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Earthquakes and Mid-Ocean Ridge Spreading

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Additional Discoveries. Variations in spreading rate: East ... Unexpected Discoveries ... The Most Amazing Discoveries! 'Black Smokers' or hydrothermal vents ... – PowerPoint PPT presentation

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Title: Earthquakes and Mid-Ocean Ridge Spreading


1
Earthquakes and Mid-Ocean Ridge Spreading
  • Guest Scientist
  • Dr. Maya Tolstoy
  • 12 March 2005

2
What Is the Mid-Ocean Ridge?
  • Worlds longest chain of mountains nearly 40,000
    km of basaltic ridges winding from the Artic
    through the Atlantic, Indian, and Pacific Oceans
  • Almost entirely submerged notable exceptions
    include Iceland and such archipelagos as the
    Galapagos (Pacific) and Azores (Atlantic)

3
How Was the MOR Discovered?
  • Early sailors were not very interested in water
    deep enough to float a boat
  • First necessity to know details of sea floors
    came with efforts to lay down trans-Atlantic
    telegraph cables
  • HMS Challenger (1872 1876) used weighted
    piano wire to sound the ocean depths and
    produced first general idea

4
HMS Challenger circumnavigated the world from
1872 - 76 in the first major scientific study of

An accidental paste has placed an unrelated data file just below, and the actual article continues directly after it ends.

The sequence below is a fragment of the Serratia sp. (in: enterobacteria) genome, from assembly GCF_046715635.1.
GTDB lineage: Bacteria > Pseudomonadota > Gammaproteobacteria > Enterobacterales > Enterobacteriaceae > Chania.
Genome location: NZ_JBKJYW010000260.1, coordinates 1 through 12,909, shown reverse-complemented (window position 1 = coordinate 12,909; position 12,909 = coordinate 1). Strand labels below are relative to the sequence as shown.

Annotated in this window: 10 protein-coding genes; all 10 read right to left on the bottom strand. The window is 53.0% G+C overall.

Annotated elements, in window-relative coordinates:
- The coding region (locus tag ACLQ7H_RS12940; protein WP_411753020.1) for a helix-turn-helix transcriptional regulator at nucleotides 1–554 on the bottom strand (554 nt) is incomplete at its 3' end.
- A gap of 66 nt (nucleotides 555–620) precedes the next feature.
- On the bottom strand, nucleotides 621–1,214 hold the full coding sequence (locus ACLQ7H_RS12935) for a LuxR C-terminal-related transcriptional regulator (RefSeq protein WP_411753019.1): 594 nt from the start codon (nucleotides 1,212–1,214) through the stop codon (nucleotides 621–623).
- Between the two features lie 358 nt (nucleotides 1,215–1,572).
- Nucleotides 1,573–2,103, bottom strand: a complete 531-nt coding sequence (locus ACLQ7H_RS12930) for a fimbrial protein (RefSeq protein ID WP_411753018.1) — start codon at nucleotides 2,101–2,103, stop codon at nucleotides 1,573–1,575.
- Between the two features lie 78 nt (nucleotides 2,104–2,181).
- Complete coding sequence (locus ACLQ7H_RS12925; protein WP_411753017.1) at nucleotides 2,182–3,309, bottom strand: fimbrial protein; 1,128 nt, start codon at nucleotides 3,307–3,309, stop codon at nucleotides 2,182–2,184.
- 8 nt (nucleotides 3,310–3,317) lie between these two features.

the oceans.
  • http//www.wshs.fcps.k12.va.us/academic/science/bj
    ewell/ocean/hhocean/final/chall.htm

5
What Revealed More Details? SONAR
  • Beginning in the 1920s, SOund Navigation and
    Ranging was developed to produce rapid images of
    what lay beneath a ship
  • Also called ECO-SOUNDING, SONAR emits sound
    signals and detects the returning echo to
    calculate depths and shapes beneath the surface
  • Extensively used by WW II shipping

6
P(ic)assow
7
Heezen and Tharp's "physiographic maps"
  • SONAR was widely employed in WW II, and many
    records became available after the war.
  • Dr. Bruce Heezen and Marie Tharp here at Lamont
    developed techniques beginning in the 1950s to
    change these 2-D records into 3-D physiographic
    charts, a drawing technique developed by their
    Columbia professors E. Raisz and A. K. Lobeck.

8
  • Through publication arrangements with the
    National Geographic Society, these physiographic
    images completely changed the way in which people
    envision the ocean floors.
  • By the early 1970s, almost all of the
    oceans were depicted in such maps.

9
Evolution of a theory
  • During the past century, understanding of
    the ocean floors changed dramatically.
  • Continental Drift
  • Convection in the upper mantle
  • Sea-floor Spreading
  • Plate Tectonics

10
Ocean Basins and Plate Tectonics
  • Francis Bacon (1561 1626) noted fit of South
    America and Africa
  • Alfred Wegener (1880 1930) and Frank Taylor
    (1860 1939) independently proposed continental
    drift
  • Challenged existing theories, could not provide
    satisfactory mechanism

11
Early Scientific Studies and Sea-Floor Spreading
  • Bruce Heezen and Maurice Ewing here at Lamont
    first connected earthquake patterns with the MOR
    in the mid-1950s
  • Harry Hess introduced the concept of sea-floor
    spreading (1960)
  • By the late 1960s, the theory of PLATE TECTONICS
    was beginning to be widely accepted

12